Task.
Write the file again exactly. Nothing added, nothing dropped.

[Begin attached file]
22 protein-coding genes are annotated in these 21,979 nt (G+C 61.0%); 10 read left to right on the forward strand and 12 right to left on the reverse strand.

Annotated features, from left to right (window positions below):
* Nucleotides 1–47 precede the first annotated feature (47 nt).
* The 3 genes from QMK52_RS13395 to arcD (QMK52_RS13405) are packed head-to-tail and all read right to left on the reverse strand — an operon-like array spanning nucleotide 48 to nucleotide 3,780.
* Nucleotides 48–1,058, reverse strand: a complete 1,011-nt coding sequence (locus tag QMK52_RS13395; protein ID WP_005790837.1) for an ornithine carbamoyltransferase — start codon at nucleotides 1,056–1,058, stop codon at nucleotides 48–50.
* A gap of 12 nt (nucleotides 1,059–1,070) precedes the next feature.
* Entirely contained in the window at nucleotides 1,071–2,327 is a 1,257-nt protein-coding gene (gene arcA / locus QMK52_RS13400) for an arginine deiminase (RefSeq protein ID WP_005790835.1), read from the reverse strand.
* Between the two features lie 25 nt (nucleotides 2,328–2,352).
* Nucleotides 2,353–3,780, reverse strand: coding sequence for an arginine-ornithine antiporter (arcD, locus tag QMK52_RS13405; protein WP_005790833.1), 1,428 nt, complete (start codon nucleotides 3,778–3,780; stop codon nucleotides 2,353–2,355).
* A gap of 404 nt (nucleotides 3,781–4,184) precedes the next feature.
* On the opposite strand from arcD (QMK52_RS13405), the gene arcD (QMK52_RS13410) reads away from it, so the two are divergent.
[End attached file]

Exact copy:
22 protein-coding genes are annotated in these 21,979 nt (G+C 61.0%); 10 read left to right on the forward strand and 12 right to left on the reverse strand.

Annotated features, from left to right (window positions below):
* Nucleotides 1–47 precede the first annotated feature (47 nt).
* The 3 genes from QMK52_RS13395 to arcD (QMK52_RS13405) are packed head-to-tail and all read right to left on the reverse strand — an operon-like array spanning nucleotide 48 to nucleotide 3,780.
* Nucleotides 48–1,058, reverse strand: a complete 1,011-nt coding sequence (locus tag QMK52_RS13395; protein ID WP_005790837.1) for an ornithine carbamoyltransferase — start codon at nucleotides 1,056–1,058, stop codon at nucleotides 48–50.
* A gap of 12 nt (nucleotides 1,059–1,070) precedes the next feature.
* Entirely contained in the window at nucleotides 1,071–2,327 is a 1,257-nt protein-coding gene (gene arcA / locus QMK52_RS13400) for an arginine deiminase (RefSeq protein ID WP_005790835.1), read from the reverse strand.
* Between the two features lie 25 nt (nucleotides 2,328–2,352).
* Nucleotides 2,353–3,780, reverse strand: coding sequence for an arginine-ornithine antiporter (arcD, locus tag QMK52_RS13405; protein WP_005790833.1), 1,428 nt, complete (start codon nucleotides 3,778–3,780; stop codon nucleotides 2,353–2,355).
* A gap of 404 nt (nucleotides 3,781–4,184) precedes the next feature.
* On the opposite strand from arcD (QMK52_RS13405), the gene arcD (QMK52_RS13410) reads away from it, so the two are divergent.